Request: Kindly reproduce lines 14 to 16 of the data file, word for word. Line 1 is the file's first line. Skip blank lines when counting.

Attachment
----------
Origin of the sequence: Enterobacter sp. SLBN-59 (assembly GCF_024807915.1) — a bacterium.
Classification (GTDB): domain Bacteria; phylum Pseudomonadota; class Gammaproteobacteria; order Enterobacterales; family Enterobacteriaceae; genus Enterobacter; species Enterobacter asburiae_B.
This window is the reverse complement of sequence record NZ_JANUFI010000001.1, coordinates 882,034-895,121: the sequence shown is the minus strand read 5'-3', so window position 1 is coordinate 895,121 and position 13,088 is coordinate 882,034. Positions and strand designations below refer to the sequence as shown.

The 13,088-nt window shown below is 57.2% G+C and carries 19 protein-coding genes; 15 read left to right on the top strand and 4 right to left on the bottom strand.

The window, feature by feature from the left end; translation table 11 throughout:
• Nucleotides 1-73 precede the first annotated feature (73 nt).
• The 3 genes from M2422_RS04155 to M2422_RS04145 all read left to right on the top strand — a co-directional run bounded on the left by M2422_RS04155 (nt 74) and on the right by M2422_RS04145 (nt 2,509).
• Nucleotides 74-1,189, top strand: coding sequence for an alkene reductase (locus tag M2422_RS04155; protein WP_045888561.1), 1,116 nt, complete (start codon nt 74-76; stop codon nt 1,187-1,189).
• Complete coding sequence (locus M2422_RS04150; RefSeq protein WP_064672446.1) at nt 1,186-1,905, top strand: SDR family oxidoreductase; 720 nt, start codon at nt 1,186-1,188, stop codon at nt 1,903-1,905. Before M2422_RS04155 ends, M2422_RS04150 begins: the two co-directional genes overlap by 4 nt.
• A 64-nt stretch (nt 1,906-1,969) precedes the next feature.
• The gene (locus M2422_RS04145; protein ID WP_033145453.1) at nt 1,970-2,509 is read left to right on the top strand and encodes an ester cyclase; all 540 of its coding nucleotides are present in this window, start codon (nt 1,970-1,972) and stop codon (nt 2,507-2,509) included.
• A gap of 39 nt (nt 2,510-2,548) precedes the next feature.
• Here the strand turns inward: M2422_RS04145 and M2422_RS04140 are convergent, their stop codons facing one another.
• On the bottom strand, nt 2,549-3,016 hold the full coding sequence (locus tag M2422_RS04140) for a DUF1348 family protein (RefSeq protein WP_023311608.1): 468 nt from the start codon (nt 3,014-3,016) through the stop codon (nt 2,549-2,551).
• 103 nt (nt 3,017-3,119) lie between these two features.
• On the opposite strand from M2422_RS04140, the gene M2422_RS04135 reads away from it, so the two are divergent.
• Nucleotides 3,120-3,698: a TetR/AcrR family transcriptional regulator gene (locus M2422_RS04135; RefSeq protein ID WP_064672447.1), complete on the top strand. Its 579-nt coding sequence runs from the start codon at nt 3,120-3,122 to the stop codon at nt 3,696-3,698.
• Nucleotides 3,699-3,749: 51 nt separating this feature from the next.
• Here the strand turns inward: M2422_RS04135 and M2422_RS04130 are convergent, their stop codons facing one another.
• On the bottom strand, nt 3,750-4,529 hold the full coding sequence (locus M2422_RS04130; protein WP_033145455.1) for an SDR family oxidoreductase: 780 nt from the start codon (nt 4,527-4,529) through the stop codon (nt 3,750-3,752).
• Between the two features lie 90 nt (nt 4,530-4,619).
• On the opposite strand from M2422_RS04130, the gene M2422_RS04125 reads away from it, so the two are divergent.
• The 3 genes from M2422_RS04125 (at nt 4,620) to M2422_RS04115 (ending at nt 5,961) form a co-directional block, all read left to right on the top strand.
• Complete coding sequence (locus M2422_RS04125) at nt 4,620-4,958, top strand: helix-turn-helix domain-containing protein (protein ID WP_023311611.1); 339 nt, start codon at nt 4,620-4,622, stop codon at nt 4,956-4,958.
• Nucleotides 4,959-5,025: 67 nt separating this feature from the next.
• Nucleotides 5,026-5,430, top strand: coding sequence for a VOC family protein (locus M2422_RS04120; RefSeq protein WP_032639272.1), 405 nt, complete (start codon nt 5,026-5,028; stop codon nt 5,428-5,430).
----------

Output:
• On the bottom strand, nt 2,549-3,016 hold the full coding sequence (locus tag M2422_RS04140) for a DUF1348 family protein (RefSeq protein WP_023311608.1): 468 nt from the start codon (nt 3,014-3,016) through the stop codon (nt 2,549-2,551).
• 103 nt (nt 3,017-3,119) lie between these two features.
• On the opposite strand from M2422_RS04140, the gene M2422_RS04135 reads away from it, so the two are divergent.